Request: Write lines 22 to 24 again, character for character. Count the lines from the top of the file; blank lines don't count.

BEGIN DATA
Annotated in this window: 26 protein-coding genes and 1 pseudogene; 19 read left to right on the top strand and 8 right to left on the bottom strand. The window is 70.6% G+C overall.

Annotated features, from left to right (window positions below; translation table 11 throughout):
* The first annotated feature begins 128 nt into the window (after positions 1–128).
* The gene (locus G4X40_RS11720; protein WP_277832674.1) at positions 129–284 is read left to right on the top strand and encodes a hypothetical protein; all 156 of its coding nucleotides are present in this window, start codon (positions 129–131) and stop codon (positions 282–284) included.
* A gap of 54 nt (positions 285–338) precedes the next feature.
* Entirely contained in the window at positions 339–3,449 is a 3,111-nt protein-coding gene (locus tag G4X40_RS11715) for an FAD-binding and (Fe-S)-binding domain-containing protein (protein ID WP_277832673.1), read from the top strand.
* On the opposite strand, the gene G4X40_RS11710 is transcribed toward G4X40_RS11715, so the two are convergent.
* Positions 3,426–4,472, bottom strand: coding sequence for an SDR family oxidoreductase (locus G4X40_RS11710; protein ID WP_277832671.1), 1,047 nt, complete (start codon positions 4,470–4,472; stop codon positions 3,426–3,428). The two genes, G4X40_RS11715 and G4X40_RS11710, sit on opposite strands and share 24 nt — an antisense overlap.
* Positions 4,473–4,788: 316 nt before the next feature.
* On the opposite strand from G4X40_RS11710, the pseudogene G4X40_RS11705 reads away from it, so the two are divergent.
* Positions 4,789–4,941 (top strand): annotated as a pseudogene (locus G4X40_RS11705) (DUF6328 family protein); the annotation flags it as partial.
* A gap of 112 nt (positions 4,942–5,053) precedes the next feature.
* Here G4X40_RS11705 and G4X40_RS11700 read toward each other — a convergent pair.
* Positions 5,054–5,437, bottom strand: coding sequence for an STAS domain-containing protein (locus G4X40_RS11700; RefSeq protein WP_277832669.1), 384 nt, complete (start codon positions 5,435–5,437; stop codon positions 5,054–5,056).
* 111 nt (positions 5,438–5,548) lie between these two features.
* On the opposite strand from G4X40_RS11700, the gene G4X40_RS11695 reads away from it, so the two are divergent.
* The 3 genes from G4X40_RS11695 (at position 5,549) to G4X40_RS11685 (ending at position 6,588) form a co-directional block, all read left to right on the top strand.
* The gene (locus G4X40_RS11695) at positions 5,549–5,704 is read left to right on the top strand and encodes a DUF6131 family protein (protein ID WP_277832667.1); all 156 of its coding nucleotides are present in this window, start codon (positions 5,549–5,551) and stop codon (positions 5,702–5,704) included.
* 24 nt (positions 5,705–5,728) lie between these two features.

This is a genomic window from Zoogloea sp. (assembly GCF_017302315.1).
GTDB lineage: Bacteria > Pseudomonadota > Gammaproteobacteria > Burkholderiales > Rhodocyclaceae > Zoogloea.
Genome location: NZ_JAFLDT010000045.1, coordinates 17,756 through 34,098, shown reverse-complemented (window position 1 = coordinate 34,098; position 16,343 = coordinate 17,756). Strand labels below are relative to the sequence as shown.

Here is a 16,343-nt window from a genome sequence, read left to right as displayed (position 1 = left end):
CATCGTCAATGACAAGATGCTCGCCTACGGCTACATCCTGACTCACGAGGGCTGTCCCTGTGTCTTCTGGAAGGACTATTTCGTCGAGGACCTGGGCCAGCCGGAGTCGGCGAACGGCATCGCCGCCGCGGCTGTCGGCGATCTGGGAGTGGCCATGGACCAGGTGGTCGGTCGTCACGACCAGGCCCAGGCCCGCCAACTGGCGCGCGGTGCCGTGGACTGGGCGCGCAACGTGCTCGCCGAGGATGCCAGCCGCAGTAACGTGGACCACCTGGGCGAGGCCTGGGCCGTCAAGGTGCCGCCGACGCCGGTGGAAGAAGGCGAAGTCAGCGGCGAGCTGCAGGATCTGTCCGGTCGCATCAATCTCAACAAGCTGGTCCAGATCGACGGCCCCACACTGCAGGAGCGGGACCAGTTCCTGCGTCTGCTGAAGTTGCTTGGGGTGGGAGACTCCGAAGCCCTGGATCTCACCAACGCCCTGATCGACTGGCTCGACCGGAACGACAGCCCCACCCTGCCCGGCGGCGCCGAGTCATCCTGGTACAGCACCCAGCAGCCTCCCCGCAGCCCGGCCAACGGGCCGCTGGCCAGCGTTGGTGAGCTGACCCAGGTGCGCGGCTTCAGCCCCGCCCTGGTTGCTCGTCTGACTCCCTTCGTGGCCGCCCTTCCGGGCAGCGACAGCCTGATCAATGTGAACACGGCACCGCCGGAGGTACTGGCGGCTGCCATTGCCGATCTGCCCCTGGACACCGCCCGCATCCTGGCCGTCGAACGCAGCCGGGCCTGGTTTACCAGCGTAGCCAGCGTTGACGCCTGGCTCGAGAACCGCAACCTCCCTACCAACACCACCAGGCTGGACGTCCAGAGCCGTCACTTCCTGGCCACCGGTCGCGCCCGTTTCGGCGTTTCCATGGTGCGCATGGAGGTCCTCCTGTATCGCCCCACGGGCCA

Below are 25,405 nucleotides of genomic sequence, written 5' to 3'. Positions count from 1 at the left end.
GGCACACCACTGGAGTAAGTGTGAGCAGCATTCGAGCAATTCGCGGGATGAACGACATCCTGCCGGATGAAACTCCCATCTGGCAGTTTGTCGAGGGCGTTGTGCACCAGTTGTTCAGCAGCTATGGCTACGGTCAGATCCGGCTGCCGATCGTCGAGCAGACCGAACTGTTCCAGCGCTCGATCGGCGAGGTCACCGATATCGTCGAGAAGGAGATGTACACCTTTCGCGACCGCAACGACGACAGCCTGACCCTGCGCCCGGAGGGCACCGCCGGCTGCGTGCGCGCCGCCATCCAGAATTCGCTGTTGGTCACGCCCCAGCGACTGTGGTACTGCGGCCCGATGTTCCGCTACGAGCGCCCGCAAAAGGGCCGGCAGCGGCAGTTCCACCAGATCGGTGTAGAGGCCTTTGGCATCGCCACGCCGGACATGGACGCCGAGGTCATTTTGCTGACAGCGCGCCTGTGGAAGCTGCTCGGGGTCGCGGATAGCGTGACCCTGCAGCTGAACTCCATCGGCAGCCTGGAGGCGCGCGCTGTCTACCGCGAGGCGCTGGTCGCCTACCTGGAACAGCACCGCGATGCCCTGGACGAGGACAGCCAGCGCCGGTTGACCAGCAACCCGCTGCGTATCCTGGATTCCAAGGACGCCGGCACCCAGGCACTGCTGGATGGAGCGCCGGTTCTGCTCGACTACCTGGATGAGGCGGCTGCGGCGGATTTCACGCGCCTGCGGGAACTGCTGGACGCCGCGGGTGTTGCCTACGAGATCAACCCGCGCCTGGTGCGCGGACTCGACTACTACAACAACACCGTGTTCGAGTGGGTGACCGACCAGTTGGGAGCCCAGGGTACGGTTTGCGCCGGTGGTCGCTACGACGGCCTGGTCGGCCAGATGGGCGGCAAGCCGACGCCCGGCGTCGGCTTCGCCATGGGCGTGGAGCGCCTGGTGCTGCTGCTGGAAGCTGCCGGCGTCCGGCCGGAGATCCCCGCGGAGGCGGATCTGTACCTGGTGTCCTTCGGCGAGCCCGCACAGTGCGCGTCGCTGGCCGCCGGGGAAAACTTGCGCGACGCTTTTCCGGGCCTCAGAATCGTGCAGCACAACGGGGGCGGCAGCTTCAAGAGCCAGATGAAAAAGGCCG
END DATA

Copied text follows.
Genome location: NZ_JAFLDT010000045.1, coordinates 17,756 through 34,098, shown reverse-complemented (window position 1 = coordinate 34,098; position 16,343 = coordinate 17,756). Strand labels below are relative to the sequence as shown.

Here is a 16,343-nt window from a genome sequence, read left to right as displayed (position 1 = left end):
CATCGTCAATGACAAGATGCTCGCCTACGGCTACATCCTGACTCACGAGGGCTGTCCCTGTGTCTTCTGGAAGGACTATTTCGTCGAGGACCTGGGCCAGCCGGAGTCGGCGAACGGCATCGCCGCCGCGGCTGTCGGCGATCTGGGAGTGGCCATGGACCAGGTGGTCGGTCGTCACGACCAGGCCCAGGCCCGCCAACTGGCGCGCGGTGCCGTGGACTGGGCGCGCAACGTGCTCGCCGAGGATGCCAGCCGCAGTAACGTGGACCACCTGGGCGAGGCCTGGGCCGTCAAGGTGCCGCCGACGCCGGTGGAAGAAGGCGAAGTCAGCGGCGAGCTGCAGGATCTGTCCGGTCGCATCAATCTCAACAAGCTGGTCCAGATCGACGGCCCCACACTGCAGGAGCGGGACCAGTTCCTGCGTCTGCTGAAGTTGCTTGGGGTGGGAGACTCCGAAGCCCTGGATCTCACCAACGCCCTGATCGACTGGCTCGACCGGAACGACAGCCCCACCCTGCCCGGCGGCGCCGAGTCATCCTGGTACAGCACCCAGCAGCCTCCCCGCAGCCCGGCCAACGGGCCGCTGGCCAGCGTTGGTGAGCTGACCCAGGTGCGCGGCTTCAGCCCCGCCCTGGTTGCTCGTCTGACTCCCTTCGTGGCCGCCCTTCCGGGCAGCGACAGCCTGATCAATGTGAACACGGCACCGCCGGAGGTACTGGCGGCTGCCATTGCCGATCTGCCCCTGGACACCGCCCGCATCCTGGCCGTCGAACGCAGCCGGGCCTGGTTTACCAGCGTAGCCAGCGTTGACGCCTGGCTCGAGAACCGCAACCTCCCTACCAACACCACCAGGCTGGACGTCCAGAGCCGTCACTTCCTGGCCACCGGTCGCGCCCGTTTCGGCGTTTCCATGGTGCGCATGGAGGTCCTCCTGTATCGCCCCACGGGCCA